A few months ago I blogged about regaining your professional identity when you are unemployed. It was based on a presentation I saw (and have since seen it again) from a career coach. I was reminded of this post because yesterday I moved my â€œofficeâ€ from my bedroom to a spare room in the basement. My new office has pictures of my family and other stuff that I had in my previous offices, and it feels so much more professional!
Anyway, the ideas in that coachâ€™s presentation are simple:
– Professionals and Job Seekers view things differently
– Professionals and Job Seekers act differently
– Professionals and Job seekers prepare differently
– Professionals and Job Seekers are perceived differently
The message of the coach was basically this: Shed the Job Seeker image and get back your professional image. Instead of wimpily handing someone a resume which says â€œI need a job,â€ hand them a business card which says â€œI can bring value to you, and you should get to know me.â€
Instead of walking into a job interview having studied the job description, realize that a job description may not have hit the nail on the head (after all, it was probably written by someone in HR that doesnâ€™t know anything about the job, and the hiring manager may have other needs/wants). A professional will walk into that interview (especially if he really wants the job) having done great research on the person, the department, the company, and everyoneâ€™s sweet spots. And he will speak to those sweet spots! How is this done?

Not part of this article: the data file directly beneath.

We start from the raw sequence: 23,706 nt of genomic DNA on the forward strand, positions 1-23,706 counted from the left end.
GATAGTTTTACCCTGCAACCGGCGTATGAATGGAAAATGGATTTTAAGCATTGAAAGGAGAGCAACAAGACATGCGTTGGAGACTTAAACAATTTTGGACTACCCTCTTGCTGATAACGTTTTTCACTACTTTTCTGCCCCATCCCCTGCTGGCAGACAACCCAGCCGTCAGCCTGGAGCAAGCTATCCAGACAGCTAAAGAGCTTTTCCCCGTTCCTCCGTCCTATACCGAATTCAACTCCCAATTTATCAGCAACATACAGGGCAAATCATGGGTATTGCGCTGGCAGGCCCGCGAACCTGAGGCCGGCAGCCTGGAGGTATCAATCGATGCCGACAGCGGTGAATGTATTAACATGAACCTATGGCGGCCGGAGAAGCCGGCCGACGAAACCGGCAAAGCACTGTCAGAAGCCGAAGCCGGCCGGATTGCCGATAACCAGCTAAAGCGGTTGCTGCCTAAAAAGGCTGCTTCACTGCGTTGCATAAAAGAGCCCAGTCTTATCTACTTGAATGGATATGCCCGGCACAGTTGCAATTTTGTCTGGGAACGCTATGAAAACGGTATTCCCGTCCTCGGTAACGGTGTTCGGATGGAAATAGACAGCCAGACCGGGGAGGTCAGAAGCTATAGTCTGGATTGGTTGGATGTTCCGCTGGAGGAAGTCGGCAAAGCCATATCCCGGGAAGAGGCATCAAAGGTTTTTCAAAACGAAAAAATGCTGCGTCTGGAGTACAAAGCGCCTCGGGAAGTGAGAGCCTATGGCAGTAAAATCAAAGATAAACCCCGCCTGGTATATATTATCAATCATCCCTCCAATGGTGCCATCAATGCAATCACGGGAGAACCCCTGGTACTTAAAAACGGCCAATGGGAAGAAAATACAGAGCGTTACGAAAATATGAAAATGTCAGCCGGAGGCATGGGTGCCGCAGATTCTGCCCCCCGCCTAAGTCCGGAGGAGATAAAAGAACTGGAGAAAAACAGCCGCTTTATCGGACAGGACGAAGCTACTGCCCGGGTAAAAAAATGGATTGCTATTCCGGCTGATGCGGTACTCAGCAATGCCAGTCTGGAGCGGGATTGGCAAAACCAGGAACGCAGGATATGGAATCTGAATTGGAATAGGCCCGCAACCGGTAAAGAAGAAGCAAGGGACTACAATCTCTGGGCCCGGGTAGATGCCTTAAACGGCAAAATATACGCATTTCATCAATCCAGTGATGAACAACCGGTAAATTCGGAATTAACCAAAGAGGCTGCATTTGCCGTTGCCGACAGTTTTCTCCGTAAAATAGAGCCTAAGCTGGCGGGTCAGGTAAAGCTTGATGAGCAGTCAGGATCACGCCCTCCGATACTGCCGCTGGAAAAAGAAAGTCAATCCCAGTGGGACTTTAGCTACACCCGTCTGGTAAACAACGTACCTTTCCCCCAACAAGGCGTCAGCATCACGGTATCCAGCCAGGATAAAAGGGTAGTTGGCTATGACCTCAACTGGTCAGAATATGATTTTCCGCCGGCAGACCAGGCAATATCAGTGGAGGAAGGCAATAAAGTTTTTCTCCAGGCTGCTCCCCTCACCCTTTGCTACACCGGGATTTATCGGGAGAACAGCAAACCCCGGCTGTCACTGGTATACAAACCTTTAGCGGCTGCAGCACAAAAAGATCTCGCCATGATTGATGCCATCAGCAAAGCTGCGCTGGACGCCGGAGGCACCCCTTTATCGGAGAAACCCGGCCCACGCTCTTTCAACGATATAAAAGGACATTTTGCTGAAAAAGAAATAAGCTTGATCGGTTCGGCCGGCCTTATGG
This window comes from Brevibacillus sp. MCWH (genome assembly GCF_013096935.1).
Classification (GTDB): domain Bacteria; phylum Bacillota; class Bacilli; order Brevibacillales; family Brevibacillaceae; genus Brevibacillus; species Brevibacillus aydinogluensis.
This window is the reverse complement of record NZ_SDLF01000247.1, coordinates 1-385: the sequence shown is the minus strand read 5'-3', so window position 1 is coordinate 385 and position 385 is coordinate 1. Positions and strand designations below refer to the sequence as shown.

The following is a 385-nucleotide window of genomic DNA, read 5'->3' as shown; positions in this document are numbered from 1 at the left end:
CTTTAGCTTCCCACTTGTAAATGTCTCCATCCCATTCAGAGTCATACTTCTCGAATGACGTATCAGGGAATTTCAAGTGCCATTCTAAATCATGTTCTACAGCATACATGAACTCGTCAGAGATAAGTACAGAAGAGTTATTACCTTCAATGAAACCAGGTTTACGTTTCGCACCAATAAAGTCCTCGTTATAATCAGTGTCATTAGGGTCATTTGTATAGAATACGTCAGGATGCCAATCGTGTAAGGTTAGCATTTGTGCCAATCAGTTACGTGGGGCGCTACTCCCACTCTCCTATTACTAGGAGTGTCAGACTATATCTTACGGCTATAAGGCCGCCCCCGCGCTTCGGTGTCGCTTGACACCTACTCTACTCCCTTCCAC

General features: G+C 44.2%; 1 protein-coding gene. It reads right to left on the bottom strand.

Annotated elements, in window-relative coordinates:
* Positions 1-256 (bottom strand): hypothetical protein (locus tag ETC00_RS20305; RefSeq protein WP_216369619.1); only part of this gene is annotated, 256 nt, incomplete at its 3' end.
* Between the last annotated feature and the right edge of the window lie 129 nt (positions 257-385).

Professionals donâ€™t find the sweet spots between the lines in the job description, they do research on-line and use their network to find out as much as they can. Would you, as a professional, ever make a presentation without knowing your facts? The more critical the meeting is, the more prepared you are. So donâ€™t go into a job interview without real preparation!
In a networking environment a job seeker says â€œHi, Iâ€™m Jason, I hear you have some job openings at XYZ Company.â€ A professional says anything but that, rather talking about the person they are talking with and trying to develop a relationship. And if appropriate, sharing some of their strengths or reasons why they would bring value to that personâ€™s company or department (you see, it would help to know what the company or departmentâ€™s needs are, right?).
And so, to wrap it up, where do you sit to do your job search (when you are not out networking)? Are you in a make-shift office that doesnâ€™t even allow you to be a professional? Maybe you can carve out a little private space where you can enforce and regain your identity â€“ not as a job seeker, but as a professional.
And while you are at it, work on developing your long-term personal branding strategy 😉